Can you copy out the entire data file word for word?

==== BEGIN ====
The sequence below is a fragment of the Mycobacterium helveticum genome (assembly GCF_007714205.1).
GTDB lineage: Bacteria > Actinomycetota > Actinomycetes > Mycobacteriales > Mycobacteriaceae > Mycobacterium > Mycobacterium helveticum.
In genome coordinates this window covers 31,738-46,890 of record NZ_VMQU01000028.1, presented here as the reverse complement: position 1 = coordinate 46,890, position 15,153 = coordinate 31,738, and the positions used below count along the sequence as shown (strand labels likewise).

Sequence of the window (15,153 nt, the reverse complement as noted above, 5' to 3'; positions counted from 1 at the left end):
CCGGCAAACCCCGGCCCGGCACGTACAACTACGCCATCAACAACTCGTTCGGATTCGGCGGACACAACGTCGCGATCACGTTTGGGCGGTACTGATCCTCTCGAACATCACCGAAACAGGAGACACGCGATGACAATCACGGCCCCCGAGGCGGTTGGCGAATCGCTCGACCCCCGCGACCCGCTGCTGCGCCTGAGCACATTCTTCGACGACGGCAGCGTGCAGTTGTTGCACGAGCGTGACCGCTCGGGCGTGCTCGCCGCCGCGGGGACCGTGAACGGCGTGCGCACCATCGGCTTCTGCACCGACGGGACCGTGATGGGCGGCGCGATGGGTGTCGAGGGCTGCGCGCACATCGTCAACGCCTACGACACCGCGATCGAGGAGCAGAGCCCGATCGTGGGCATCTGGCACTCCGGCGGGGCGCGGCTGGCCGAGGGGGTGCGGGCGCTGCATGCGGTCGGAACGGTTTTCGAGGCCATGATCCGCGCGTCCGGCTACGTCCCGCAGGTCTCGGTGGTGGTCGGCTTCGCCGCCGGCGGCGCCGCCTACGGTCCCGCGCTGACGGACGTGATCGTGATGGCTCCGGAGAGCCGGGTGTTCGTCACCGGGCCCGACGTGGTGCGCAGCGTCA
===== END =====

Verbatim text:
The sequence below is a fragment of the Mycobacterium helveticum genome (assembly GCF_007714205.1).
GTDB lineage: Bacteria > Actinomycetota > Actinomycetes > Mycobacteriales > Mycobacteriaceae > Mycobacterium > Mycobacterium helveticum.
In genome coordinates this window covers 31,738-46,890 of record NZ_VMQU01000028.1, presented here as the reverse complement: position 1 = coordinate 46,890, position 15,153 = coordinate 31,738, and the positions used below count along the sequence as shown (strand labels likewise).

Sequence of the window (15,153 nt, the reverse complement as noted above, 5' to 3'; positions counted from 1 at the left end):
CCGGCAAACCCCGGCCCGGCACGTACAACTACGCCATCAACAACTCGTTCGGATTCGGCGGACACAACGTCGCGATCACGTTTGGGCGGTACTGATCCTCTCGAACATCACCGAAACAGGAGACACGCGATGACAATCACGGCCCCCGAGGCGGTTGGCGAATCGCTCGACCCCCGCGACCCGCTGCTGCGCCTGAGCACATTCTTCGACGACGGCAGCGTGCAGTTGTTGCACGAGCGTGACCGCTCGGGCGTGCTCGCCGCCGCGGGGACCGTGAACGGCGTGCGCACCATCGGCTTCTGCACCGACGGGACCGTGATGGGCGGCGCGATGGGTGTCGAGGGCTGCGCGCACATCGTCAACGCCTACGACACCGCGATCGAGGAGCAGAGCCCGATCGTGGGCATCTGGCACTCCGGCGGGGCGCGGCTGGCCGAGGGGGTGCGGGCGCTGCATGCGGTCGGAACGGTTTTCGAGGCCATGATCCGCGCGTCCGGCTACGTCCCGCAGGTCTCGGTGGTGGTCGGCTTCGCCGCCGGCGGCGCCGCCTACGGTCCCGCGCTGACGGACGTGATCGTGATGGCTCCGGAGAGCCGGGTGTTCGTCACCGGGCCCGACGTGGTGCGCAGCGTCA